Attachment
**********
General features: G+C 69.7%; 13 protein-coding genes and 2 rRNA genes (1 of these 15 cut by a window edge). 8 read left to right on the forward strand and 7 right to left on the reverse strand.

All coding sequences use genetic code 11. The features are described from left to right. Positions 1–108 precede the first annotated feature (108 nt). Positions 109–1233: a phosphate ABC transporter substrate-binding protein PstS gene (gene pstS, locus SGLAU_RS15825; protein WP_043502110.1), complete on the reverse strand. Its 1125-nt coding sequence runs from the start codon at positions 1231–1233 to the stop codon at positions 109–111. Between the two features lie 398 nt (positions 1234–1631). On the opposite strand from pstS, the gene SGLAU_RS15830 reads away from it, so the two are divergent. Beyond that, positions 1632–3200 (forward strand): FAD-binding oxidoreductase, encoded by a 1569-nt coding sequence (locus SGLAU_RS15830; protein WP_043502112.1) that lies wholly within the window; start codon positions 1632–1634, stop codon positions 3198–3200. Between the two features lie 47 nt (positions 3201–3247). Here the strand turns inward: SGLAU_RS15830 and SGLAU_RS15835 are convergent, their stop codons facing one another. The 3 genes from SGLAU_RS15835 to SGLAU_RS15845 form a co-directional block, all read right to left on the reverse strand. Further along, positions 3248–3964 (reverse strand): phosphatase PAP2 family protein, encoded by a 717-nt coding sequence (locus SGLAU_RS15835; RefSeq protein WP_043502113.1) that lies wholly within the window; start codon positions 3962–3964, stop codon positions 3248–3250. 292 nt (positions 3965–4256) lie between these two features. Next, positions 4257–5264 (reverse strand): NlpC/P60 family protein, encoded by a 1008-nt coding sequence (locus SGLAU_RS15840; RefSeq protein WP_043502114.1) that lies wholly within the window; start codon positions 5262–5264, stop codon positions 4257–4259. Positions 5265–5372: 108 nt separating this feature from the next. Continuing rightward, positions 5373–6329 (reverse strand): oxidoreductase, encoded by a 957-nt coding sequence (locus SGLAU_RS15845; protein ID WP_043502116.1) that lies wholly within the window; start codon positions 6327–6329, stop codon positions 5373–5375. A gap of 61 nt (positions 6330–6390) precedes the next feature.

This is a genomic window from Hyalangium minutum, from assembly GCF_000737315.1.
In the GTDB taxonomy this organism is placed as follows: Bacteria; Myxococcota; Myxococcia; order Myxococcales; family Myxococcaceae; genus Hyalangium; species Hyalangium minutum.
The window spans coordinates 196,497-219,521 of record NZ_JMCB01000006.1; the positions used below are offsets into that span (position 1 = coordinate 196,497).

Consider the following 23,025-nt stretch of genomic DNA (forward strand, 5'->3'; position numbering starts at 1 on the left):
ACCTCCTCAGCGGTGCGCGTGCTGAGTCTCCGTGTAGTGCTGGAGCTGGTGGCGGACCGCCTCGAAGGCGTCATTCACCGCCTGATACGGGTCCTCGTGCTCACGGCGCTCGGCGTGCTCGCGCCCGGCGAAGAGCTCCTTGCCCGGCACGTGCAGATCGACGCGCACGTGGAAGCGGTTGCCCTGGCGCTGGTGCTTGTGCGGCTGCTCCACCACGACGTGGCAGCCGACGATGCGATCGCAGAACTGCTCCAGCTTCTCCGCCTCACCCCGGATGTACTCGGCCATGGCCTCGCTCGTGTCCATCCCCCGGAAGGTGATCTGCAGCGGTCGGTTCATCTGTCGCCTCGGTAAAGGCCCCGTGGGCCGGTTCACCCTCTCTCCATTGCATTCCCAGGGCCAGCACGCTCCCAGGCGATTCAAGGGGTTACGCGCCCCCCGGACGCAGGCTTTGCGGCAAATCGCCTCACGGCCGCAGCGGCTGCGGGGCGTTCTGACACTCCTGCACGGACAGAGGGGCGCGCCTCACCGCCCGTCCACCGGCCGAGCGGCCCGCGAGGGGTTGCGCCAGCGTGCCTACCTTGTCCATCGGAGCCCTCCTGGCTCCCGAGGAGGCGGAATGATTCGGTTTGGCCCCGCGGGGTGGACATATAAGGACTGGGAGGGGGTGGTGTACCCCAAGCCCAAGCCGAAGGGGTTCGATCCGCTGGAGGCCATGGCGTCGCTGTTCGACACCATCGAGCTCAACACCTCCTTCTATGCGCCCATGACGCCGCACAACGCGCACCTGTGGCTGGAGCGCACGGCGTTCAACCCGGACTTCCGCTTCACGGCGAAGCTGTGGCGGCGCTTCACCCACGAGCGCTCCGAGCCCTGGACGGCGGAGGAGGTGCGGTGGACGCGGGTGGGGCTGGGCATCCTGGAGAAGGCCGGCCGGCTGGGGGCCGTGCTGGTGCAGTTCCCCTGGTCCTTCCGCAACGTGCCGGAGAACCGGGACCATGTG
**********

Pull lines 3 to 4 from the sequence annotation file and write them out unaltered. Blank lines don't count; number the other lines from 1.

This is a genomic window from Hyalangium minutum, from assembly GCF_000737315.1.
In the GTDB taxonomy this organism is placed as follows: Bacteria; Myxococcota; Myxococcia; order Myxococcales; family Myxococcaceae; genus Hyalangium; species Hyalangium minutum.